President Barack Obama has shortened his planned trip to Asia next week, canceling stops in Malaysia and the Philippines because of the partial shutdown of the U.S. government stemming from a fiscal stalemate with congressional Republicans.
Obama called Prime Minister Najib Razak of Malaysia to say that “due to the government shutdown, he will not be able to go forward with his planned travel to Malaysia,” the White House said in a statement today. Obama promised that he would visit Malaysia later in his term and said he is sending Secretary of State John Kerry to head the U.S. delegation to a conference on entrepreneurship in Kuala Lumpur. Kerry will be accompanied by Commerce Secretary Penny Pritzker and U.S. Trade Representative Michael Froman.
The president also called President Benigno Aquino of the Philippines to advise that he won’t be able to make a planned stop in that country and committed to a trip there later in his term. Instead, Kerry will travel to Manila, the White House said in a second statement today.
Cancellation of part of the trip “is another consequence of the House Republicans forcing a shutdown of the government,” said Caitlin Hayden, a spokeswoman for the National Security Council at the White House. “This completely avoidable shutdown is setting back our ability to promote U.S. exports and advance U.S. leadership in the largest emerging region in the world.”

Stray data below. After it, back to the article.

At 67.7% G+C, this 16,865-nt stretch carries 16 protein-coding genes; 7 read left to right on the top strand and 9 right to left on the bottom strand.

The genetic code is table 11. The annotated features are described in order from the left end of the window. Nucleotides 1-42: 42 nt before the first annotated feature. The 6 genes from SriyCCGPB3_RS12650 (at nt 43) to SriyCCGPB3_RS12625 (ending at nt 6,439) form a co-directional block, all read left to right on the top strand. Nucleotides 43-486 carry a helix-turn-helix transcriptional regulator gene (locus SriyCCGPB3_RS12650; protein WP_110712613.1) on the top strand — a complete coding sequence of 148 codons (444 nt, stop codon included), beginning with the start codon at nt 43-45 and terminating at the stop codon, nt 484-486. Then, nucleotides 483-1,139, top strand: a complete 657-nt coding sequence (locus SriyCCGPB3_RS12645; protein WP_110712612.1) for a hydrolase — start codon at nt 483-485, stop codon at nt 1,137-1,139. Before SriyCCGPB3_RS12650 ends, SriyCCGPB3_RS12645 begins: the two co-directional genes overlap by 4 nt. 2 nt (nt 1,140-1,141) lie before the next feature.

Hayden said in an e-mailed statement that there are “no updates” on still-planned travel to international summits in Indonesia and Brunei. Officials continue “to evaluate those trips based on how events develop throughout the course of the week,” she said.
Obama’s attempt to advance his foreign policy goal of shifting the U.S. strategic and economic focus to a region that represents more than half of the global economy is the latest casualty of the standoff between Democrats and Republicans.
The president planned to depart Oct. 5 on an eight-day tour of Asia and was scheduled to make stops in four countries and participate in three international summits, including the annual Asia-Pacific Economic Cooperation meeting in Bali, Indonesia. Among the administration’s main goals for the trip was making progress on the Trans-Pacific Partnership, an 11-nation free-trade zone linking an area with about $26 trillion in annual economic output.
Obama’s scheduled events in Indonesia, Brunei, Malaysia and the Philippines have been planned for months and orchestrated to the hour.
While the president’s Secret Service detail works regardless of a shutdown, the White House had to determine whether enough staff could be deployed ahead of the president’s arrival in each country to facilitate his movements during a furlough of non-essential employees. About three-quarters of the White House staff are subject to furloughs because of the shutdown, according to the Office of Management and Budget.
Obama staked his second-term foreign policy on enhancing the U.S. economic and military presence in the Pacific. The U.S. exported $326.4 billion in goods and services to the Pacific Rim in 2010, according to U.S. Census Bureau data, up from $254.6 billion in 2009.
That exceeded American exports to the European Union or to Canada. The U.S. also has bolstered its defense assets from Australia to South Korea to help safeguard sea lanes that carry more than $5 trillion of commerce, about $1.2 trillion of it U.S. trade.